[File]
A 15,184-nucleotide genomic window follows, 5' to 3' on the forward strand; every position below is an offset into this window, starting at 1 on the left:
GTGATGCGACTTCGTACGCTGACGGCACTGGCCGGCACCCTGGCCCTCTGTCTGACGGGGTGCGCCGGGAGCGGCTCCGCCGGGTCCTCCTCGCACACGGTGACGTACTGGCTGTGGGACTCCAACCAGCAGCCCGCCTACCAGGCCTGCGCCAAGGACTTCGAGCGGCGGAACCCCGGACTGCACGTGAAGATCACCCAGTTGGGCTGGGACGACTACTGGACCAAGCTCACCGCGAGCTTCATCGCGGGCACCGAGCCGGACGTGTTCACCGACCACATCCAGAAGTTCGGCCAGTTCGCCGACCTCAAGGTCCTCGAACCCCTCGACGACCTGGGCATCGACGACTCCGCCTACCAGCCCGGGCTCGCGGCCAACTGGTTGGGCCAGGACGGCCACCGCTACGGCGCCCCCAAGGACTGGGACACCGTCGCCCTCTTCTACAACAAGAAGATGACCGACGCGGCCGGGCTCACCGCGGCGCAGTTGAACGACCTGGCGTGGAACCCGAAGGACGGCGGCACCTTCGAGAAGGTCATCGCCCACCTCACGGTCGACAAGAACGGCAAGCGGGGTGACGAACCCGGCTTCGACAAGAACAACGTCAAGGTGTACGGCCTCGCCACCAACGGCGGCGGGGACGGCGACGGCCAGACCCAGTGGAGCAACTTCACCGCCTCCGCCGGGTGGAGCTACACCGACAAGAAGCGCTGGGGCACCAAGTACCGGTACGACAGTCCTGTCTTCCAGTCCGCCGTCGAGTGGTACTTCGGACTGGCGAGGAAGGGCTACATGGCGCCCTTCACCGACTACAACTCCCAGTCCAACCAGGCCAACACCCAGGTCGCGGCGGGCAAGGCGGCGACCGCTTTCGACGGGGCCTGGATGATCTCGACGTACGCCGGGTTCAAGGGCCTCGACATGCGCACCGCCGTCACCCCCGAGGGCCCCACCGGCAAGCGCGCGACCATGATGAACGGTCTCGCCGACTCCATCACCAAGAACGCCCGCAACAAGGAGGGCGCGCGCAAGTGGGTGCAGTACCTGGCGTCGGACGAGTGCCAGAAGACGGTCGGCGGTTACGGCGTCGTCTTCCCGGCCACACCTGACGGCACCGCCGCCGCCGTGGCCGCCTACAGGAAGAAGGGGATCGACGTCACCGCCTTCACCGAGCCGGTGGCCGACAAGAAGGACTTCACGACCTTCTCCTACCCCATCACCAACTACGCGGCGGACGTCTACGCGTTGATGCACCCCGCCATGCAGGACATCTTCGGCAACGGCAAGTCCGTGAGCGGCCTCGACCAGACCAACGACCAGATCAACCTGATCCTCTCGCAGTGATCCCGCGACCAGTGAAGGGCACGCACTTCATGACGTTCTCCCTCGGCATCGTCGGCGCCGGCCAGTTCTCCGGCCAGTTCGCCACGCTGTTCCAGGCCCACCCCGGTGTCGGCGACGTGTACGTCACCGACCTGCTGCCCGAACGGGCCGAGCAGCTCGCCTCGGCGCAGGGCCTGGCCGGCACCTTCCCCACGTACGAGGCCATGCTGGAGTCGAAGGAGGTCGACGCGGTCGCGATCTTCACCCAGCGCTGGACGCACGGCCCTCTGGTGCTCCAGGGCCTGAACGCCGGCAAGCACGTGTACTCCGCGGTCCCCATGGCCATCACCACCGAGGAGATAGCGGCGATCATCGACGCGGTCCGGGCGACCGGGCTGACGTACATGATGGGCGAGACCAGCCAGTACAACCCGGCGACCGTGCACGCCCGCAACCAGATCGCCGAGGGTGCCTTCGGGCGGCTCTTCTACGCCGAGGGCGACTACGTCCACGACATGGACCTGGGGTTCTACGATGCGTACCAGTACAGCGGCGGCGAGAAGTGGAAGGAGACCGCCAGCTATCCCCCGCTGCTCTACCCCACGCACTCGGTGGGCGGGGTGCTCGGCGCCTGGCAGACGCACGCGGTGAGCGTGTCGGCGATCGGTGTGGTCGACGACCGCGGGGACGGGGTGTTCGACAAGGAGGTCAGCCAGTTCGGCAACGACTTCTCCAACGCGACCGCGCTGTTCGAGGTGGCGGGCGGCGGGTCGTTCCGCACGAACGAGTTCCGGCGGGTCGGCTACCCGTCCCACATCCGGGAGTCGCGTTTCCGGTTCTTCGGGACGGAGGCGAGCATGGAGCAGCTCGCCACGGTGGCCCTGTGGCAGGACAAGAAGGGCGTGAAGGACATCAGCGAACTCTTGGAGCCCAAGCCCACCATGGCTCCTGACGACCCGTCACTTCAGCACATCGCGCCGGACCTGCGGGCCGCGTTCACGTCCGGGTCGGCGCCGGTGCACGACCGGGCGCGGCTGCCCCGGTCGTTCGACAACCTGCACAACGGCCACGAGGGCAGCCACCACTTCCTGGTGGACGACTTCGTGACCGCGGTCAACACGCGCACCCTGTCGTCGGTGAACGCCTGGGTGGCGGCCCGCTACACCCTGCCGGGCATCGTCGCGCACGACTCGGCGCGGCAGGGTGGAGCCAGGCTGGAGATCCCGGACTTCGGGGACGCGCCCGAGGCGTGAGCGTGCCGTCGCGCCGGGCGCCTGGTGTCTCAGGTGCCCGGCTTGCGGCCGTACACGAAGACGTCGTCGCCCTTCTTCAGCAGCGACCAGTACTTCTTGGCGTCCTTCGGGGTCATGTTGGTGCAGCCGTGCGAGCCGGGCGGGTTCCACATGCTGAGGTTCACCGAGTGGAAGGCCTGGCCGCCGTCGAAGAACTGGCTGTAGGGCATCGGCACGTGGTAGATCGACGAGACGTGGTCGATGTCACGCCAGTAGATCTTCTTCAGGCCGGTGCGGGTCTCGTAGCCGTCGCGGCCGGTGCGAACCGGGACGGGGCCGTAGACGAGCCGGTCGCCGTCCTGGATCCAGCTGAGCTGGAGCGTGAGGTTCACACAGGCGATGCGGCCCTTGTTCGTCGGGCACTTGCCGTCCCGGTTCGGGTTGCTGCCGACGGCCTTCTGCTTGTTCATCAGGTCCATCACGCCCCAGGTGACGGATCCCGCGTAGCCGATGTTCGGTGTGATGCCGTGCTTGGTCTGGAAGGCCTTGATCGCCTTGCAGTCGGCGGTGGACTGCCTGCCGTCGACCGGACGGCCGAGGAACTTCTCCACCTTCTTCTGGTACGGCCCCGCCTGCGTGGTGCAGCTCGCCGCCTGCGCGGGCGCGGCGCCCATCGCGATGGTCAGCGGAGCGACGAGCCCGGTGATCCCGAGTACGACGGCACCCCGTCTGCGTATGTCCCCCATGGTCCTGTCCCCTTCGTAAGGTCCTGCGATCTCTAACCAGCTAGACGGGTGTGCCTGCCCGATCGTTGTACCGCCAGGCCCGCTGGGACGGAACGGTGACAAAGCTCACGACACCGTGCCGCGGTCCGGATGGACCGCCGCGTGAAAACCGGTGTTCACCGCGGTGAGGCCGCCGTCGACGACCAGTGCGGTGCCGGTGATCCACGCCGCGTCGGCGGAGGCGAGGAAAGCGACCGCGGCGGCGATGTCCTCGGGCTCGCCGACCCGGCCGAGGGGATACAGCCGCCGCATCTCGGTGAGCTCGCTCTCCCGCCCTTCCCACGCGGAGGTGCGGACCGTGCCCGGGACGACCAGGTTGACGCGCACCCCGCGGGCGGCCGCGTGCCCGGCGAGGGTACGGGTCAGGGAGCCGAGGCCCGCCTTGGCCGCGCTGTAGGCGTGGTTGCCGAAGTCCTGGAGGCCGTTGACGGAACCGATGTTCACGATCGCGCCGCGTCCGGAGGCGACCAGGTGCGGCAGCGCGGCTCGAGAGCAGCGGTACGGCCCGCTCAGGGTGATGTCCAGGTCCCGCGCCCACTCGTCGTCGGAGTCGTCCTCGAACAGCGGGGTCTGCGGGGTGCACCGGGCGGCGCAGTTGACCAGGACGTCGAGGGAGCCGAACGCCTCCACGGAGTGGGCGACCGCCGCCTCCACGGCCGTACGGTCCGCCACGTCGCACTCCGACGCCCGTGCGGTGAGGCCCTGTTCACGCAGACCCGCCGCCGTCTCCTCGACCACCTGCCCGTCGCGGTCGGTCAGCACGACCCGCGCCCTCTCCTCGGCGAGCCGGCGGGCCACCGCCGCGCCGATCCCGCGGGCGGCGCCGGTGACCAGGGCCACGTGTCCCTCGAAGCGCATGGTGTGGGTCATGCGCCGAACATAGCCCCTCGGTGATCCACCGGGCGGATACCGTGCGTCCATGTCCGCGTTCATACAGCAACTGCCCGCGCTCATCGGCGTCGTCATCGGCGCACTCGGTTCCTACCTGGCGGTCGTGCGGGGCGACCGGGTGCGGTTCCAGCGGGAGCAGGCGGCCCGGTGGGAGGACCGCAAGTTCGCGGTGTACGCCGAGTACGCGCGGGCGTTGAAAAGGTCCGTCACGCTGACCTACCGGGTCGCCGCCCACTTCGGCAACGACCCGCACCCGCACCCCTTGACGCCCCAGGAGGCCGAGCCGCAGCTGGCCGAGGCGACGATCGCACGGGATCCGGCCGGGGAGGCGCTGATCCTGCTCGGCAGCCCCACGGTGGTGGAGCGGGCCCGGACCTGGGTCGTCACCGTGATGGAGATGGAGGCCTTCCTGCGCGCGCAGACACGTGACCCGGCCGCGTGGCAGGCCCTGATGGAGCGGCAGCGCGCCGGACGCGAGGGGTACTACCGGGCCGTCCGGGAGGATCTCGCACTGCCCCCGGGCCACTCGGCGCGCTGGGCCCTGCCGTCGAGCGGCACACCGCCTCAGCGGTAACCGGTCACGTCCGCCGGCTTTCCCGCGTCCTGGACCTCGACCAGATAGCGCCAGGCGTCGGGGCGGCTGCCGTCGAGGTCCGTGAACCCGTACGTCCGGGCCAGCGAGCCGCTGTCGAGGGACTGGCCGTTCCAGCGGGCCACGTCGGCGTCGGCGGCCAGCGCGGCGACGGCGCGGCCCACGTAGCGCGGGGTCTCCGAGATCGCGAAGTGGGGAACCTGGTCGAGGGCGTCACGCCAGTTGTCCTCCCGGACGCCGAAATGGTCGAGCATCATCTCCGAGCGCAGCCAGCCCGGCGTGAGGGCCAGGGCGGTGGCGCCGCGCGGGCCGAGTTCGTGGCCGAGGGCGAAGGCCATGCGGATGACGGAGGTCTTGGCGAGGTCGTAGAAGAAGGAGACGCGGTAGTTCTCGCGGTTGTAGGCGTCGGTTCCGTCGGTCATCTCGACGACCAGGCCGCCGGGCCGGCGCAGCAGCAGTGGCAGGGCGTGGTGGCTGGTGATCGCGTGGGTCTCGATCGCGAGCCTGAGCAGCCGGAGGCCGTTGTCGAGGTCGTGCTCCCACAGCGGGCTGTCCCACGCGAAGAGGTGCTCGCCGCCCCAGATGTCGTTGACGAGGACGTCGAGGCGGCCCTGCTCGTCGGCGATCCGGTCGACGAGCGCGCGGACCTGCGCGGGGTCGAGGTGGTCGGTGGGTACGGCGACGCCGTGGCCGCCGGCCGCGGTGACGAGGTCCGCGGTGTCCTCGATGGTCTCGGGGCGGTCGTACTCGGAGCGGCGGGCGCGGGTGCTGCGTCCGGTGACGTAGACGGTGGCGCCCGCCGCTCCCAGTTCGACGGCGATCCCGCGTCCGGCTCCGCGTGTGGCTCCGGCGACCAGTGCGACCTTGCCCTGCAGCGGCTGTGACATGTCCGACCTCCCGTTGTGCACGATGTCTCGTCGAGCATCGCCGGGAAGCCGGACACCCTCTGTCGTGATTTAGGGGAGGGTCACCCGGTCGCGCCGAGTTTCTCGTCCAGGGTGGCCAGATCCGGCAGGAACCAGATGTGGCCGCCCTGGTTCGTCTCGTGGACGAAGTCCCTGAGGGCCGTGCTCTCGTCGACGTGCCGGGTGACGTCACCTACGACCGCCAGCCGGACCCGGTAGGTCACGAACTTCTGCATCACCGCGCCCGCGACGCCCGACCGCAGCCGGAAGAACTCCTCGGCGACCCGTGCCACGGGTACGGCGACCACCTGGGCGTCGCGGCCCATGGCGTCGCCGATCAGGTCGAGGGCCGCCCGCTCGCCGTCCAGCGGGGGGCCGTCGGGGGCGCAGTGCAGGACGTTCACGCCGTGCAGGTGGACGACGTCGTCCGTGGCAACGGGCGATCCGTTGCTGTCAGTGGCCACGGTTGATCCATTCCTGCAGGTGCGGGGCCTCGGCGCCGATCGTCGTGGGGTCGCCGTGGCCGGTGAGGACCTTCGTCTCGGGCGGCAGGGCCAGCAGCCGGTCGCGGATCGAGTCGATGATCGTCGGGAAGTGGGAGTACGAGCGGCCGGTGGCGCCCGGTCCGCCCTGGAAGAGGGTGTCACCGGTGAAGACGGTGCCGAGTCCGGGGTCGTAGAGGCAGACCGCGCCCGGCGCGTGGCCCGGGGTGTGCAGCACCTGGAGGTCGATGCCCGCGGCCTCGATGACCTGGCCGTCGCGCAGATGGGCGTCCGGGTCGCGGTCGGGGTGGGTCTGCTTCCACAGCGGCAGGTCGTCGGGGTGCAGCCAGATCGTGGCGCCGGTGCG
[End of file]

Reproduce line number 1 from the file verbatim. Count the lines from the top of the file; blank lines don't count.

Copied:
A 15,184-nucleotide genomic window follows, 5' to 3' on the forward strand; every position below is an offset into this window, starting at 1 on the left: